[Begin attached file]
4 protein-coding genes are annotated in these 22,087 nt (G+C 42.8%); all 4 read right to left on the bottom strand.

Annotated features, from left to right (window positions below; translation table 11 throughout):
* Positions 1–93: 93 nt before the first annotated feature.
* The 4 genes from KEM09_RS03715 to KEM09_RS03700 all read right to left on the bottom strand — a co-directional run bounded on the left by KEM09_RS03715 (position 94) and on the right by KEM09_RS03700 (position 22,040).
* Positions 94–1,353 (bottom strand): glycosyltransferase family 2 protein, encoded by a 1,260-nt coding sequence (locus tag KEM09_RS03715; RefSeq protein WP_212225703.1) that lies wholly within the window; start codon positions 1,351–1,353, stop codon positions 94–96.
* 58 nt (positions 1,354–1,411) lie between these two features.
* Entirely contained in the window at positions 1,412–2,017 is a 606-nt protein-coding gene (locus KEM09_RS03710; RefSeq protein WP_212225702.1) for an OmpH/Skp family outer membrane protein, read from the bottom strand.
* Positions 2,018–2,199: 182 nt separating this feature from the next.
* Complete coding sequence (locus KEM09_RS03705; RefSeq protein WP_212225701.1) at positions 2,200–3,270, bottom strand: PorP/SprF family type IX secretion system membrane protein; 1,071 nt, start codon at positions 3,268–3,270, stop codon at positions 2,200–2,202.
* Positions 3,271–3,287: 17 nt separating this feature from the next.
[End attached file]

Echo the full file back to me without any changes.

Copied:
4 protein-coding genes are annotated in these 22,087 nt (G+C 42.8%); all 4 read right to left on the bottom strand.

Annotated features, from left to right (window positions below; translation table 11 throughout):
* Positions 1–93: 93 nt before the first annotated feature.
* The 4 genes from KEM09_RS03715 to KEM09_RS03700 all read right to left on the bottom strand — a co-directional run bounded on the left by KEM09_RS03715 (position 94) and on the right by KEM09_RS03700 (position 22,040).
* Positions 94–1,353 (bottom strand): glycosyltransferase family 2 protein, encoded by a 1,260-nt coding sequence (locus tag KEM09_RS03715; RefSeq protein WP_212225703.1) that lies wholly within the window; start codon positions 1,351–1,353, stop codon positions 94–96.
* 58 nt (positions 1,354–1,411) lie between these two features.
* Entirely contained in the window at positions 1,412–2,017 is a 606-nt protein-coding gene (locus KEM09_RS03710; RefSeq protein WP_212225702.1) for an OmpH/Skp family outer membrane protein, read from the bottom strand.
* Positions 2,018–2,199: 182 nt separating this feature from the next.
* Complete coding sequence (locus KEM09_RS03705; RefSeq protein WP_212225701.1) at positions 2,200–3,270, bottom strand: PorP/SprF family type IX secretion system membrane protein; 1,071 nt, start codon at positions 3,268–3,270, stop codon at positions 2,200–2,202.
* Positions 3,271–3,287: 17 nt separating this feature from the next.